“Sing, oh! my love, oh! my love, my love, my love;
This have I done for my true love.”

There are extant numerous carols dating from the 15th century which have the characteristic features of folksong. The famous Cherry-tree Carol, “Joseph was an old man,” is based on an old legend which is related in the Coventry mystery plays. “I saw three ships come sailing in,” and “The Camel and the Crane,” though of more modern date, preserve curious legends. Numerous entries in the household accounts of the Tudor sovereigns show that carol-singing was popular throughout the 16th century, and the literature of Christmas was enriched in the next century by poems which are often included in collections of carols, though they were probably written to be read rather than sung. Milton, Crashaw, Southwell, Ben Jonson, George Herbert and George Wither all produced Christmas poems, but the richest collection by any one poet is to be found in the poems of Herrick, whose “Come, bring with a noise” is a typical carol of the jovial kind, and may well have been written to a dance tune. Among 18th-century religious carols perhaps the most famous is Charles Wesley’s “Hark, how all the welkin rings,” better known in the variant, “Hark, the herald angels sing.” The artificial modern revival of carol-singing has produced a quantity of new carols, the best of which are perhaps mostly derived from medieval Latin Christmas hymns. Among the many modern Christmas poems one of the most striking is Swinburne’s “Three Damsels in the Queen’s Chamber,” which is, however, a ballad rather than a carol.

The earliest printed collection of carols was issued by Wynkyn de Worde in 1521. It contained the famous Boar’s Head carol, Caput apri defero, Reddens laudes Domino, which in a slightly altered form is sung at Queen’s College, Oxford, on the bringing in of the boar’s head. Modern collections of ancient carols are derived chiefly from three tracts belonging to the collection of Anthony à Wood, preserved in the Bodleian library, from a 15th-century MS. (Sloane 2593), a 16th-century MS. with the music (Add. 5665), and other MSS. in the British Museum, and from oral tradition. In the 18th century T. Bloomer of Birmingham published a number of carols in the form of broadsides. Among the numerous collections of French carols is Noei Borguignon de Gui Barôzai (1720), giving the words and the music of thirty-four noëls, many of them very free in character. The term noël passed into the English carol as a favourite refrain, “nowell,” and seems to have been in common use in France as an equivalent for vivat.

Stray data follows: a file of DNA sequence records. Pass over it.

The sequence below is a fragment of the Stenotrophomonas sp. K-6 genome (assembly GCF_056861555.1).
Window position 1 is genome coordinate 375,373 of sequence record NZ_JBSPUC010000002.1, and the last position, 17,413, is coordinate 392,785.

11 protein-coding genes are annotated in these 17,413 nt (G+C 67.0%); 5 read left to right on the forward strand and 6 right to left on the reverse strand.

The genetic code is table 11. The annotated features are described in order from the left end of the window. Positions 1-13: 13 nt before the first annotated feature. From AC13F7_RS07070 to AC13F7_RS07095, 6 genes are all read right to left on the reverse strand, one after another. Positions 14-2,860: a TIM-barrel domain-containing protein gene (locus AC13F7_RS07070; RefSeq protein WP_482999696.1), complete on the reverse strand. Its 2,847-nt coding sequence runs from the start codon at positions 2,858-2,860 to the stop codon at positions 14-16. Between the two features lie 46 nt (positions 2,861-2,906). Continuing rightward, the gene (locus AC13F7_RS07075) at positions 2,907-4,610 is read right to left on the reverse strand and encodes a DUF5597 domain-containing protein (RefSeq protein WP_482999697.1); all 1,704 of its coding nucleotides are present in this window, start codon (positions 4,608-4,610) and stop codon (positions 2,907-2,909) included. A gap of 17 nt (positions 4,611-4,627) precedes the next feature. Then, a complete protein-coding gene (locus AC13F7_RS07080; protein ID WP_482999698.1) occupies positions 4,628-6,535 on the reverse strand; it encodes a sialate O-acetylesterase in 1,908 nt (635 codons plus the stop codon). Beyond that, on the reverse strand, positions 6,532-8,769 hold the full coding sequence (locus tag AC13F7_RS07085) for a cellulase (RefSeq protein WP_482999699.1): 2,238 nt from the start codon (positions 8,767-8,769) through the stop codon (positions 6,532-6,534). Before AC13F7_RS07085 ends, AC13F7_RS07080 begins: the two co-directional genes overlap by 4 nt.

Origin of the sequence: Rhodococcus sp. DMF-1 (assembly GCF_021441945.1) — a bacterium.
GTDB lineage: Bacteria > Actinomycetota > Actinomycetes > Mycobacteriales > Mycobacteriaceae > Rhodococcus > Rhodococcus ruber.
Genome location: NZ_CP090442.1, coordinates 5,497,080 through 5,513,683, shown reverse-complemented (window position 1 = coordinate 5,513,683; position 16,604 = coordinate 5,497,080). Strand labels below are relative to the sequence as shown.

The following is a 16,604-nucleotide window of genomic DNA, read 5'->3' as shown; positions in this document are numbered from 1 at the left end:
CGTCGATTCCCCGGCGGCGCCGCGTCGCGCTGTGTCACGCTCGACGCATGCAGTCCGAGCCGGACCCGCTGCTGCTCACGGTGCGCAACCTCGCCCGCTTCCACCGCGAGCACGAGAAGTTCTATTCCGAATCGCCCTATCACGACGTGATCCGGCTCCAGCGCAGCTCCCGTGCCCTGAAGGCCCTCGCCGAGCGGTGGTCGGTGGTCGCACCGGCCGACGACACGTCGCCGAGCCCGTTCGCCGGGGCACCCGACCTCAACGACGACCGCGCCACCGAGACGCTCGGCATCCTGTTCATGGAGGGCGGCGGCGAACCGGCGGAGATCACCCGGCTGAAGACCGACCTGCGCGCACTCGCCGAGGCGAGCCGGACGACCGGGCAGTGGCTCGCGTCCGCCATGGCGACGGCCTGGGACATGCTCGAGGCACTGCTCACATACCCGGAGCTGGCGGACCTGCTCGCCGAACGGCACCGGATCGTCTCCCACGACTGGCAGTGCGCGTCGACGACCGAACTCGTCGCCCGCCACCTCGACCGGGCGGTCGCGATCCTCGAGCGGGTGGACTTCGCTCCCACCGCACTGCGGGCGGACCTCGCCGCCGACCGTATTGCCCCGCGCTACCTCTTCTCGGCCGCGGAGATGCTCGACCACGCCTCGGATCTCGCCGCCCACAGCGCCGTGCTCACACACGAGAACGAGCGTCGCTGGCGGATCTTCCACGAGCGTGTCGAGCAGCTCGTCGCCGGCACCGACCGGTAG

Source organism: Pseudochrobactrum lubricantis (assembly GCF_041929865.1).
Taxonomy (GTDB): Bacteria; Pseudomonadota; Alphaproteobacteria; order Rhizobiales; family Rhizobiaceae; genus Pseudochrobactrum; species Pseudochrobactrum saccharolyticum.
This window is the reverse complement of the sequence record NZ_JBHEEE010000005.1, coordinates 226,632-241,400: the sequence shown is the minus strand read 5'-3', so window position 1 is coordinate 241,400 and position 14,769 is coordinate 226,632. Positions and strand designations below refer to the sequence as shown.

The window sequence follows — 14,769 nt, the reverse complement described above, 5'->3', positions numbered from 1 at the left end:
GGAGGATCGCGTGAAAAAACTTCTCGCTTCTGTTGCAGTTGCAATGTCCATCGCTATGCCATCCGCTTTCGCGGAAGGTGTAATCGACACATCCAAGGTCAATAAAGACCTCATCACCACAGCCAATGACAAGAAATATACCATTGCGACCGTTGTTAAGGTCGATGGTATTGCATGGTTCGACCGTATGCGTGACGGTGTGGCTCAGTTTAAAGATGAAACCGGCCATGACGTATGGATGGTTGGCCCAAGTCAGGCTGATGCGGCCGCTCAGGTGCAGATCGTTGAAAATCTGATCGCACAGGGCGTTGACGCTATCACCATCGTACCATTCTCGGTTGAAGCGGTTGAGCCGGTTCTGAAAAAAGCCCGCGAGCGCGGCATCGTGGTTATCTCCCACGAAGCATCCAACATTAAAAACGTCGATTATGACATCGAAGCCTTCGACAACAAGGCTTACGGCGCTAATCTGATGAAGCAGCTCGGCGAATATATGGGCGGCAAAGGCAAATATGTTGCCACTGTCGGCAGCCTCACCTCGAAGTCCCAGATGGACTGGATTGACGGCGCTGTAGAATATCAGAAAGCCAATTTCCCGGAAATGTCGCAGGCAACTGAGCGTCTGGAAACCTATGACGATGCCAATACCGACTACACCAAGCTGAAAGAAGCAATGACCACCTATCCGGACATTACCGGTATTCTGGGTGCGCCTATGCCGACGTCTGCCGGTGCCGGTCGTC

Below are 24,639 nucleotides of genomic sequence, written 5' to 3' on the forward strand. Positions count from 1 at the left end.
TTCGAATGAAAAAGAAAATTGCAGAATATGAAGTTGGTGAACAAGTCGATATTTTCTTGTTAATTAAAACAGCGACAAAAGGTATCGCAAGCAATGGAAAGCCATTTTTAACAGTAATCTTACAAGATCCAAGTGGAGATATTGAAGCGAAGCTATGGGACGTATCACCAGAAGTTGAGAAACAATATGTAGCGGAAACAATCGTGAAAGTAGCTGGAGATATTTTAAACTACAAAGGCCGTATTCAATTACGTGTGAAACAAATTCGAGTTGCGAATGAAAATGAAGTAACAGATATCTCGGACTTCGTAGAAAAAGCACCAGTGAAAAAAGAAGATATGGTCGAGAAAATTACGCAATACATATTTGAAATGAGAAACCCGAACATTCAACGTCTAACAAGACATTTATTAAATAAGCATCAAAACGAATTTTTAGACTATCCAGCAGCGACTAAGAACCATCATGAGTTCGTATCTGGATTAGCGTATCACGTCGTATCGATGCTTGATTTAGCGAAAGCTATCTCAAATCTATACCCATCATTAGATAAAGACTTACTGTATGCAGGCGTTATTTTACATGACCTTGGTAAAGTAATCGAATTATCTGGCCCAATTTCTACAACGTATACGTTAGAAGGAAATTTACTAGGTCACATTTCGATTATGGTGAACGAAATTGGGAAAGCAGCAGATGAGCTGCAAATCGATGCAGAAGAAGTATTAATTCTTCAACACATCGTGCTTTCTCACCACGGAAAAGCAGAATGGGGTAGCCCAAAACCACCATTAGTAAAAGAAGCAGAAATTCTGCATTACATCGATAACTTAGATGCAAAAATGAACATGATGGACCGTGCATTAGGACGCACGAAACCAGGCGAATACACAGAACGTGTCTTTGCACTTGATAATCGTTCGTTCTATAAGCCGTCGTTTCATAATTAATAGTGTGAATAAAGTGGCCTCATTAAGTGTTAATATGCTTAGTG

Among the more important modern collections of Christmas carols are: Songs and Carols (1847), edited by T. Wright for the Percy Society from Sloane MS. 2593; W. Sandys, Christmastide, its History, Festivities and Carols (1852); Christmas with the Poets (edited by V. H., 4th ed., 1872); T. Helmore and J. M. Neale, Carols for Christmastide (1853–1854), with music; R. R. Chope, Carols (new and complete edition, 1894), a tune-book for church use, with an introduction by S. Baring-Gould; H. R. Bramley, Christmas Carols, New and Old, the music by Dr Stainer; A. H. Bullen, Carols and Poems (1885); J. A. Fuller Maitland and W. S. Rockstro, Thirteen Carols of the Fifteenth Century, from a Trinity Coll., Cambridge, MS. (1891). See also Julian’s Dictionary of Hymnology, s.v. “Carol”; E. Cortet, Essai sur les fêtes religieuses (1867).

  1. In architecture, the term “carol” (also wrongly spelled “carrel” or “carrol”) is used, in the sense of an enclosure, of a small chapel or oratory enclosed by screens, and also sometimes of the rails of the screens themselves. It is more particularly applied to the separate seats near the windows of a cloister (q.v.), used by the monks for the purposes of study, &c. The term “carol” has, by a mistake, been sometimes used of a scroll bearing an inscription of a text, &c.